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closedThis is a disturbing story.

The American restaurant business is a bubble, and that bubble is bursting. I’ve arrived at this conclusion after spending a year traveling around the country and talking to chefs, restaurant owners, and other industry folk for this series.

In a series of articles for Thrillist, Kevin Alexander makes the case that our very own golden age of restaurant dining is coming to an end. The reasons are many. For starters, there are too many similar, hip restaurants competing for the same customers. Everyone wants in on the Food Revolution. But new ideas are hard to execute and sell, and the plethora of wanna-be pretenders are soaking up too many dollars. In addition, all those restaurants need chefs so there is a real shortage of qualified people to work in kitchens and that drives labor costs up. And that in the end is the real problem.

Across the nation, restaurants like AQ — chef-driven, ambitious, fine-casual dining spaces that straddle the gap between neighborhood fixtures and destinations — are the ones closing their doors most quickly, mainly for a reason above: labor costs. And it’s happening everywhere — research firm NPD Group reported that in 2016 the number of independent restaurants in the US dropped 3%, while chains increased, and said the majority of those independent restaurants closing were sit-down. The reasons the costs are going up are complicated, involving a mix of laws and taxes and other inherently unsexy things.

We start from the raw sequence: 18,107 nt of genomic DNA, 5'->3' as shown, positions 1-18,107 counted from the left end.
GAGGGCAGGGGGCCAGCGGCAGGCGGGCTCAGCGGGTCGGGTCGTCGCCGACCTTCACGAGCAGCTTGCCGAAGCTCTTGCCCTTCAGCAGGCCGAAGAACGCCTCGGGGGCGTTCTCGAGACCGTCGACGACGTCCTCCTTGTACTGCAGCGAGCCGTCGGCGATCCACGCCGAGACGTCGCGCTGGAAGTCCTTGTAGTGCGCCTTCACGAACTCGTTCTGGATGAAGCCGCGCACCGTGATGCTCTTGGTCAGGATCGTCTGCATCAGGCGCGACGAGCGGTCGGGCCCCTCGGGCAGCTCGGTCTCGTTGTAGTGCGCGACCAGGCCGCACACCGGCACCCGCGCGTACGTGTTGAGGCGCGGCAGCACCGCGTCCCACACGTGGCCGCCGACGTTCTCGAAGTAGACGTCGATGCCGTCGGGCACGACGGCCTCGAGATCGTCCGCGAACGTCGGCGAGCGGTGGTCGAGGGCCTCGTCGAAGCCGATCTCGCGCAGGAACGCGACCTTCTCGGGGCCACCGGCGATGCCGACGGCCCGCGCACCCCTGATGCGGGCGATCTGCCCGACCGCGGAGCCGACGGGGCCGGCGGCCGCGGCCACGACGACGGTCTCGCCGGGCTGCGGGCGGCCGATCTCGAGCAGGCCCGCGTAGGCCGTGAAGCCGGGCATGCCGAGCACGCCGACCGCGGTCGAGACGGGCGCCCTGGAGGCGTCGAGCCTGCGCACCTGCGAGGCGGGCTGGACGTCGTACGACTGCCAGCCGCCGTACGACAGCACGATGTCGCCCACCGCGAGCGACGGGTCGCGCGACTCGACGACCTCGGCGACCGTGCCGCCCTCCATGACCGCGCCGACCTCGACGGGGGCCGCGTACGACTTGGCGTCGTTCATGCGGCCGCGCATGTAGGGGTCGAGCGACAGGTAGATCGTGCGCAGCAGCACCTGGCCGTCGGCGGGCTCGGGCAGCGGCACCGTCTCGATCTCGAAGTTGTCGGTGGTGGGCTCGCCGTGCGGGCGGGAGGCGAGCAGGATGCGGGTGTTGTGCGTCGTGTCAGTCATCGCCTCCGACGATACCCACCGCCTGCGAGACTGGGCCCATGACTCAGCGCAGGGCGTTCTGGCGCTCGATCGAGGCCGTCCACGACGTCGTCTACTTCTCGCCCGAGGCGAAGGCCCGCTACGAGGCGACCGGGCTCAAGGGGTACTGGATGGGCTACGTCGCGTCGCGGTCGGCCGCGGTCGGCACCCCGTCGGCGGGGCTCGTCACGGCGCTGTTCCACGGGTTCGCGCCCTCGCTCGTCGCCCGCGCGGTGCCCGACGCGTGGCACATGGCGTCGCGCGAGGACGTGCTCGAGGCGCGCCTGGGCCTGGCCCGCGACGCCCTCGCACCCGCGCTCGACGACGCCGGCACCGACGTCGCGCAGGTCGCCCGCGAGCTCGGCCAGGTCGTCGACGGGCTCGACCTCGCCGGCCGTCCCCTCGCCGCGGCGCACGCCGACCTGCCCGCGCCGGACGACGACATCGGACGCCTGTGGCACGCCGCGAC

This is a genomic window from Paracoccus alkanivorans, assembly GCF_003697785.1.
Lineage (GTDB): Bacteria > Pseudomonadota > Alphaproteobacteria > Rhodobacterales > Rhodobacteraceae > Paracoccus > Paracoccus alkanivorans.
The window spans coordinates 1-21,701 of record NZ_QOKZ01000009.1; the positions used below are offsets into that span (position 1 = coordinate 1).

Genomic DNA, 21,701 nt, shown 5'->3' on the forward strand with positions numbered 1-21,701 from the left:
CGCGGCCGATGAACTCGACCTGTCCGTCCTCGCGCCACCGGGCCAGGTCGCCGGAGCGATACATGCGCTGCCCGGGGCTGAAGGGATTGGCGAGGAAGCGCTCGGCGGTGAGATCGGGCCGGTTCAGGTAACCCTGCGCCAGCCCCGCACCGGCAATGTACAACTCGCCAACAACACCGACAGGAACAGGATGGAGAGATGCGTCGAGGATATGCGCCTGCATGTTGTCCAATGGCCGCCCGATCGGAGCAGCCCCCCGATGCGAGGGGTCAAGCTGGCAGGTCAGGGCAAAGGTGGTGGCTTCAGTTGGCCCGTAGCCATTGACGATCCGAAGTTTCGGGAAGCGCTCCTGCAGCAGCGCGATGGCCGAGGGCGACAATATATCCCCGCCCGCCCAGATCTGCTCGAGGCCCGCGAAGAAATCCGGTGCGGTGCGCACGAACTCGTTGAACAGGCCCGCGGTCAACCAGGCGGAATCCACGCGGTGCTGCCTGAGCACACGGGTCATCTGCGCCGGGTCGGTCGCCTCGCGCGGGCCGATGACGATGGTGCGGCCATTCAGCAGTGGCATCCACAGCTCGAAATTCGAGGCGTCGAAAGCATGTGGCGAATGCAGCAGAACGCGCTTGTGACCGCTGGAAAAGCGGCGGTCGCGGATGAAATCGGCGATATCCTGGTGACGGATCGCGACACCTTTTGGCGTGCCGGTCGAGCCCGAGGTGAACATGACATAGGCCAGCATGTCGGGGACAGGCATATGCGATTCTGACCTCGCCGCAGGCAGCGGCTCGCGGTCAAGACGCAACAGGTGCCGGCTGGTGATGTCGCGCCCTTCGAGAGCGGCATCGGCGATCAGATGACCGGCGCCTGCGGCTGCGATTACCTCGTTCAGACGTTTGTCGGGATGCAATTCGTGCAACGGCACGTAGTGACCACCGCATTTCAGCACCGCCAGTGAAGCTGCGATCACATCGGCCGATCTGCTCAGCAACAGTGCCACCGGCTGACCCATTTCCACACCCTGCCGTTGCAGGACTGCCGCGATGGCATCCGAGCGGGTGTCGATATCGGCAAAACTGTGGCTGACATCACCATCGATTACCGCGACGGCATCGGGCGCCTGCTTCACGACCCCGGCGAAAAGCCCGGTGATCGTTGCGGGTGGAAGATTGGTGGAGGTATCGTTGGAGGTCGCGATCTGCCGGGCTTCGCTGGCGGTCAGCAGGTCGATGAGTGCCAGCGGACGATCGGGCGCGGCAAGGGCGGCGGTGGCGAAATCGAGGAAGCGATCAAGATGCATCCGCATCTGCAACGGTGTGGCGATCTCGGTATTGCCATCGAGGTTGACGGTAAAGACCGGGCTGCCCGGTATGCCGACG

As Alexander points out, everyone supports better wages and benefits for restaurant workers. But it’s becoming apparent, according to Alexander, that restaurant margins are too small to absorb higher labor costs so something has to give. And inflated, unrealistic consumer expectations are also part of the mix:

One of the unintended consequences of the Golden Age of Restaurants was unreasonable customer expectations for virtually every eating experience. “Customers now think life should be one endless brunch,” says New Orleans’ chef Cullen. “With freshly made bottomless mimosas.” It is no longer impressive that things are local, farm-sourced, and handmade — it’s expected. But, as Cullen explains, the rise of the Golden Age “scratch kitchen” (in which everything is made in-house), long a point of pride for fine-dining kitchens, isn’t usually financially realistic in the more casual kitchens.

And consumers expect all this without increases in prices.

Right on cue, of course, in larger cities the big money guys with their food delivery apps are swooping in hiring chefs and stealing customers from the sit-down restaurants.

And so gradually, but inexorably we will see fewer sit down restaurants and more “hip iterations of fast-casual restaurants, with smaller menus, counter service, and a skeleton crew of front- and back-of-the-house staff.” Of course, the Michelin-starred will survive and flourish along with the uber-efficient low end, fast-casual establishments. But, like the rest of society, the middle-class where a lot of the creativity in the food scene takes place is being hollowed out.

What’s the solution? Well we could start by recognizing that always seeking the lowest price has consequences. Quality is expensive. But don’t hold your breath waiting for that recognition to take hold.

In the end, the solution will be the one we always latch onto—technology. Welcome to the golden age of robot chefs.

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